“Although Razon’s only has three sahog in it—leche flan, macapuno shreds and minatamis na saging saba—the texture of the ice is divine. It is super fine yet it doesn’t melt,” Aleth explains, “Part of the experience [of going to the original Razon’s] apart from the dusty, dirt road is hearing the ice being shaved by hand.”

* * *

Aleth’s kuya, however, the historian and Inquirer columnist Ambeth Ocampo, is loyal to the halo-halo of Milkyway.

After teaching me and my batchmate Neekelita to appreciate chicharon with aligue (you have to try this combination!), I have come to revere Professor Ambeth’s food advice as much as his history lessons.

In fact, if Max’s Fried Chicken is the house that fried chicken built, Milkyway is the house that halo-halo built.

I remember a conversation with its founder, the late Julie Araullo-Gamboa, mother of Chef J Gamboa, who shared with us the restaurant’s history: The American family that introduced Milky Way ice cream to the Philippines by way of an ice cream parlor on the Malacañang grounds sold the business to the Araullos, who later supplied the ice cream to various shops in Manila.

One day, the owner of then super-grocery store Uniwide in Makati told them to sell halo-halo at their food court so they opened a small kiosk.

What began as a small kiosk (located in a building that at the time would be considered a mall) expanded until they occupied the entire floor; and now, they have an entire building that is home not only to Milky Way but also to the Spanish restaurant Cirkulo, the Japanese restaurant Tsukiji and the Thai restaurant, Azuthai.

Another Inquirer columnist, the much respected and much missed late great Neal Cruz, who loved halo-halo, used to treat us friends from the media to halo-halo in Little Quiapo.

I first heard about this halo-halo from my old doctor and years later, with the Neal Cruz barkada, I was so happy to find that it is so consistently good. This halo-halo is really classic. A large parfait of fine ice filled with the best sahog, including kaong and langka.

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But great halo-halo is not limited to Manila.

In Bicol, it is a must to try DJC Halo-Halo (located at Landco Business Park, Legazpi City, call (052)4806868). This was introduced to me by my friend Tricia Tensuan of Enderun Colleges when we visited Misibis Bay. DJC’s halo-halo is packed with all the goodness of halo-halo that we are familiar with: Saba (plantain), leche flan, ube, sago, gulaman, corn. But what makes it different is the heaping of cheese on top. It’s no fancy cheese, just regular cheddar cheese, but it makes for a really good halo-halo!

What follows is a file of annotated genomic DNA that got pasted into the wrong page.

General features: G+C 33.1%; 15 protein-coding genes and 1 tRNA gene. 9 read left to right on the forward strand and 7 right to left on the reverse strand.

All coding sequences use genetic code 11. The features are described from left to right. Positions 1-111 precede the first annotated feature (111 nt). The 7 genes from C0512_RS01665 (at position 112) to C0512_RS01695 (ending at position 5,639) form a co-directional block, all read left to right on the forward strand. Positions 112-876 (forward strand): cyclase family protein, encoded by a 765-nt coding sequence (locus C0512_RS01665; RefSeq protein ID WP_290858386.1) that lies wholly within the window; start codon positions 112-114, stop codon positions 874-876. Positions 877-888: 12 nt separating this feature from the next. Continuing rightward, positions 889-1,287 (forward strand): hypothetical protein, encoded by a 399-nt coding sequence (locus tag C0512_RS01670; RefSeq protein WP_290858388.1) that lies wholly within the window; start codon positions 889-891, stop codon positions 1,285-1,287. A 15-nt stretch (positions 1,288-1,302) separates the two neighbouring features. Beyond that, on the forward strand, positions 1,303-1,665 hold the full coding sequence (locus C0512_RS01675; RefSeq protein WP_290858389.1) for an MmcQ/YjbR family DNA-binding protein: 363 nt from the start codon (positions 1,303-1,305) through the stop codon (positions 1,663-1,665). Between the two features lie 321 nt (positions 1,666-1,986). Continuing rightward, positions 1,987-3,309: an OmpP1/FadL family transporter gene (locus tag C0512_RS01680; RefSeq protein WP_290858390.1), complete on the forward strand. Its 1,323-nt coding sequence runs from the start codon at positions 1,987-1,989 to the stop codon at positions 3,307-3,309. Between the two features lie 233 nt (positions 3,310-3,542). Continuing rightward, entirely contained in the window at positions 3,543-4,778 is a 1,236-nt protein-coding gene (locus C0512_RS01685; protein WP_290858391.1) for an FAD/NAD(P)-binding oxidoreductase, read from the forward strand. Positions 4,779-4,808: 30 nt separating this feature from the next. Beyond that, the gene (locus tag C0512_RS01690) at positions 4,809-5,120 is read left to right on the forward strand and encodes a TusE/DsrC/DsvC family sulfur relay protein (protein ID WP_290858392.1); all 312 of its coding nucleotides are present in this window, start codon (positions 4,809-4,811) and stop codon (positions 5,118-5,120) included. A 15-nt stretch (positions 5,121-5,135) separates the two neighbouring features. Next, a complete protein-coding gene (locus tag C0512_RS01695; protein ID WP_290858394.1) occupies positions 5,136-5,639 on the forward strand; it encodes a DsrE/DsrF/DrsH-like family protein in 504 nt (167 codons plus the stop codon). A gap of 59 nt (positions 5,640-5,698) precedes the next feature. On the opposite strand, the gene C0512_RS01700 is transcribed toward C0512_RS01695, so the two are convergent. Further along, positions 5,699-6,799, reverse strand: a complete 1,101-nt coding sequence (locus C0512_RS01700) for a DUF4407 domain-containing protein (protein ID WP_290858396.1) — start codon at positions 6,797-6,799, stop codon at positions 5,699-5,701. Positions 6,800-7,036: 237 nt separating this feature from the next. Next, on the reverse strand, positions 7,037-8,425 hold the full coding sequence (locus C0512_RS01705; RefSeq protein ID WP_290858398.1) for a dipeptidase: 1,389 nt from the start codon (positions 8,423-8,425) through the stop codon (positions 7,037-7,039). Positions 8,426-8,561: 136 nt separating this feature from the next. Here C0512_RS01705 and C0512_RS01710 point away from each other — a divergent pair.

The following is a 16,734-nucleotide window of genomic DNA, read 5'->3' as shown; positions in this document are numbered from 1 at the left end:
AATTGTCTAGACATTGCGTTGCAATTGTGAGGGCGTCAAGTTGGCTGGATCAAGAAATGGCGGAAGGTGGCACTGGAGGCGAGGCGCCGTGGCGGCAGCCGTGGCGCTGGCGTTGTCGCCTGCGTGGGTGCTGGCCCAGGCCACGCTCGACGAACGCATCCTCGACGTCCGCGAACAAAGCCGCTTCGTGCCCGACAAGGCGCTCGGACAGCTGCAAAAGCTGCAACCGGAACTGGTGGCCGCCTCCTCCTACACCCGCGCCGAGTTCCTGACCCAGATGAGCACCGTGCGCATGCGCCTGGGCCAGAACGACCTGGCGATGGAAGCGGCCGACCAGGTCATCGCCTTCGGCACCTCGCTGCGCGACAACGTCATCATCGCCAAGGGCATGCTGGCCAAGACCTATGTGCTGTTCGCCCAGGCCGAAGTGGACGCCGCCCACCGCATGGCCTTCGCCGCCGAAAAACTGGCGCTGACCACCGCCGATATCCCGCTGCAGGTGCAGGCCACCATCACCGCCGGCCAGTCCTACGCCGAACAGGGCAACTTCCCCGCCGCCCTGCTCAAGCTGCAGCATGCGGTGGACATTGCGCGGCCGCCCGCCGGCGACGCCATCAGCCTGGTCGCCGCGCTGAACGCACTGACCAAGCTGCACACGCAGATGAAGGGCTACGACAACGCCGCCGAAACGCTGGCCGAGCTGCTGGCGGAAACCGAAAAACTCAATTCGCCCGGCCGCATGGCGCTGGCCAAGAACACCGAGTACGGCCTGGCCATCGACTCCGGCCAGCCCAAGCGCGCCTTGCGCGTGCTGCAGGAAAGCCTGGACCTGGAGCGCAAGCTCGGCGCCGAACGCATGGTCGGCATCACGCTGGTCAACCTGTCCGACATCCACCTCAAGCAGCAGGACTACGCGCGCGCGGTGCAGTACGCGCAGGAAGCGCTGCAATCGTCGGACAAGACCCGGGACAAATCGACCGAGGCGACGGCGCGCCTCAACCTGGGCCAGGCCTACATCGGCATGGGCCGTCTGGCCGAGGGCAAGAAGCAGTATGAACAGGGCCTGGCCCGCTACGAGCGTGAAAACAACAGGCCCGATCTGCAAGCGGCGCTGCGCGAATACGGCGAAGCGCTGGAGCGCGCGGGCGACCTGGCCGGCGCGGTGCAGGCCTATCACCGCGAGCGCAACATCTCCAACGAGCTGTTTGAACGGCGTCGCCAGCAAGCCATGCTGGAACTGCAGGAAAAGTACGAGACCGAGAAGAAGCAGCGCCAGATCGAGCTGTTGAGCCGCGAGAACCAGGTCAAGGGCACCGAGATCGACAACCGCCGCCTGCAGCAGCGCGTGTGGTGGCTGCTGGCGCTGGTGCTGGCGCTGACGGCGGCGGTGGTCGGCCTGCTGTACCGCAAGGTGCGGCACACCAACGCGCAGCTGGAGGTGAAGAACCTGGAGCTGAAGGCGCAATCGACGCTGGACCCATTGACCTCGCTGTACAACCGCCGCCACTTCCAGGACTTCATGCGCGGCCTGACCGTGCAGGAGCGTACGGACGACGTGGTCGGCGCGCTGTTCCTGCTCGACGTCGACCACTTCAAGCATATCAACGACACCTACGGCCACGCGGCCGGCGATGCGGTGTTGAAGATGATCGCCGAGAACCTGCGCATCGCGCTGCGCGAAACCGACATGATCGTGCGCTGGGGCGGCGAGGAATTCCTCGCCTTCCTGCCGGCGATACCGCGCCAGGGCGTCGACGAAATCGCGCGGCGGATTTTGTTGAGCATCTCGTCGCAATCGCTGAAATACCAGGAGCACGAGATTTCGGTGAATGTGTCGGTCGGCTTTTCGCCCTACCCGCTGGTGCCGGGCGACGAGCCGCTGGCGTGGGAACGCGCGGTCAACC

In Cebu, Maricris Encarnacion suggests Iceberg’s. Thankfully, Manila has Iceberg’s too and I have, on record, expressed my love for it.

Even Singapore now has halo-halo, although a very cosmopolitan version of it.

Chef Iskander Latiff, Chef de Cuisine of the famous restaurant Coriander Leaf, is married to a Filipina.

When new owners re-opened the restaurant with a pan-Asian menu, he made a halo halo-inspired dessert.

Check it out: It has shaved ice, leche flan, langka.

He also added sweet potato, replaced pinipig with frosted flakes, and incorporated a mango granita for a sweet and tangy accent.

But here’s the kicker: This is topped with ice cream made of White Rabbit (the candy). It is fabulous!

* * *

Whether you get it at Kuya J’s (can’t beat that price) or Milkyway’s—or simply at Chowking or Aristocrat, as suggested by doctor/foodie Melissa Young, in this heat, it is always a good idea to have great halo-halo.

While we wait with bated breath for our new President and Vice President to be proclaimed, let’s all chill out, shall we?

We may achieve world peace yet … with a bowl of halo-halo.

Kuya J’s (best on the menu is actually their crispy pata) L G/F SM Megamall, Bldg A, Julia Vargas Ave cor Edsa.

For all branches, visit their page Kuya J Restaurant on Facebook.

More food finds in margauxsalcedo.com. Follow @margauxsalcedo on Twitter, Facebook, Instagram.

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TAGS: Cuisine, dessert, food, Halo-halo, summer